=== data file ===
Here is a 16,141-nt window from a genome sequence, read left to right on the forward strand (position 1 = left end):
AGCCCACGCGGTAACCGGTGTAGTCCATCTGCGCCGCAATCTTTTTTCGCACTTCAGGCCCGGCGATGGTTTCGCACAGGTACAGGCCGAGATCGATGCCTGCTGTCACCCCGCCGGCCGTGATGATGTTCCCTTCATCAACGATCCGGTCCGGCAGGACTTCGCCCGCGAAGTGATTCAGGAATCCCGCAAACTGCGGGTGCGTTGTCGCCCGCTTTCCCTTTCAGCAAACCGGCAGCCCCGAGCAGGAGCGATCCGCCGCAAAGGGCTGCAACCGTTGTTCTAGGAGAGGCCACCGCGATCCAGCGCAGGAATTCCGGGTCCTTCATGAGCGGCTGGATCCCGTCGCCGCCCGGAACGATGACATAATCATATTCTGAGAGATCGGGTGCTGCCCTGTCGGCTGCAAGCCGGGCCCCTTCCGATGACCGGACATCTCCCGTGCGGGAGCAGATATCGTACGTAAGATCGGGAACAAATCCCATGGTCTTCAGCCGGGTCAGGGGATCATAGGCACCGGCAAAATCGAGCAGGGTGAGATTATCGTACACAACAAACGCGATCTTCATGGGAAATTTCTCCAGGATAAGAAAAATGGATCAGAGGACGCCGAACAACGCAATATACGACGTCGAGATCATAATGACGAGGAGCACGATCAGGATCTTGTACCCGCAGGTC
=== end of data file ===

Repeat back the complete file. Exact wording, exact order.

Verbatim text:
Here is a 16,141-nt window from a genome sequence, read left to right on the forward strand (position 1 = left end):
AGCCCACGCGGTAACCGGTGTAGTCCATCTGCGCCGCAATCTTTTTTCGCACTTCAGGCCCGGCGATGGTTTCGCACAGGTACAGGCCGAGATCGATGCCTGCTGTCACCCCGCCGGCCGTGATGATGTTCCCTTCATCAACGATCCGGTCCGGCAGGACTTCGCCCGCGAAGTGATTCAGGAATCCCGCAAACTGCGGGTGCGTTGTCGCCCGCTTTCCCTTTCAGCAAACCGGCAGCCCCGAGCAGGAGCGATCCGCCGCAAAGGGCTGCAACCGTTGTTCTAGGAGAGGCCACCGCGATCCAGCGCAGGAATTCCGGGTCCTTCATGAGCGGCTGGATCCCGTCGCCGCCCGGAACGATGACATAATCATATTCTGAGAGATCGGGTGCTGCCCTGTCGGCTGCAAGCCGGGCCCCTTCCGATGACCGGACATCTCCCGTGCGGGAGCAGATATCGTACGTAAGATCGGGAACAAATCCCATGGTCTTCAGCCGGGTCAGGGGATCATAGGCACCGGCAAAATCGAGCAGGGTGAGATTATCGTACACAACAAACGCGATCTTCATGGGAAATTTCTCCAGGATAAGAAAAATGGATCAGAGGACGCCGAACAACGCAATATACGACGTCGAGATCATAATGACGAGGAGCACGATCAGGATCTTGTACCCGCAGGTC